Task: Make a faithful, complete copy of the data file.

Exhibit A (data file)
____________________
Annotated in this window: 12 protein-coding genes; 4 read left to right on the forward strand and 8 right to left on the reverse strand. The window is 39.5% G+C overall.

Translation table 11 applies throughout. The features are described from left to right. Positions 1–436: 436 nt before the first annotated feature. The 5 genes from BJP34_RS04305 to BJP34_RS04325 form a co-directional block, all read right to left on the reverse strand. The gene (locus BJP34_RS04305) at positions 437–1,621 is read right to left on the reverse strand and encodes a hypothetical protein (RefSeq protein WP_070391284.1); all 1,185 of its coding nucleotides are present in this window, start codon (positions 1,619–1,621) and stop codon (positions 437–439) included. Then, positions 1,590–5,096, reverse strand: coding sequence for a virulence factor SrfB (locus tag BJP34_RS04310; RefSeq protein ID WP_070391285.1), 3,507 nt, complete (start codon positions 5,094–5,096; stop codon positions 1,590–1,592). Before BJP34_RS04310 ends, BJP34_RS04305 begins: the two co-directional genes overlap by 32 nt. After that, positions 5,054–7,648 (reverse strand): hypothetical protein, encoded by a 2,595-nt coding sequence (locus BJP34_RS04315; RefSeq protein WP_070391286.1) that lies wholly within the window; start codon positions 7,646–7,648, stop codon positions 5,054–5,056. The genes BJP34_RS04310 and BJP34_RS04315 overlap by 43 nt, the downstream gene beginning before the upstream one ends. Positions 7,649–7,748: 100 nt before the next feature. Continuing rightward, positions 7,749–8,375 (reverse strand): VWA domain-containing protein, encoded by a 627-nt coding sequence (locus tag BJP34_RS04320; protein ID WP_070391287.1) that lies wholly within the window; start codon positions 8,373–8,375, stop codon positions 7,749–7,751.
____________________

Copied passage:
Annotated in this window: 12 protein-coding genes; 4 read left to right on the forward strand and 8 right to left on the reverse strand. The window is 39.5% G+C overall.

Translation table 11 applies throughout. The features are described from left to right. Positions 1–436: 436 nt before the first annotated feature. The 5 genes from BJP34_RS04305 to BJP34_RS04325 form a co-directional block, all read right to left on the reverse strand. The gene (locus BJP34_RS04305) at positions 437–1,621 is read right to left on the reverse strand and encodes a hypothetical protein (RefSeq protein WP_070391284.1); all 1,185 of its coding nucleotides are present in this window, start codon (positions 1,619–1,621) and stop codon (positions 437–439) included. Then, positions 1,590–5,096, reverse strand: coding sequence for a virulence factor SrfB (locus tag BJP34_RS04310; RefSeq protein ID WP_070391285.1), 3,507 nt, complete (start codon positions 5,094–5,096; stop codon positions 1,590–1,592). Before BJP34_RS04310 ends, BJP34_RS04305 begins: the two co-directional genes overlap by 32 nt. After that, positions 5,054–7,648 (reverse strand): hypothetical protein, encoded by a 2,595-nt coding sequence (locus BJP34_RS04315; RefSeq protein WP_070391286.1) that lies wholly within the window; start codon positions 7,646–7,648, stop codon positions 5,054–5,056. The genes BJP34_RS04310 and BJP34_RS04315 overlap by 43 nt, the downstream gene beginning before the upstream one ends. Positions 7,649–7,748: 100 nt before the next feature. Continuing rightward, positions 7,749–8,375 (reverse strand): VWA domain-containing protein, encoded by a 627-nt coding sequence (locus tag BJP34_RS04320; protein ID WP_070391287.1) that lies wholly within the window; start codon positions 8,373–8,375, stop codon positions 7,749–7,751.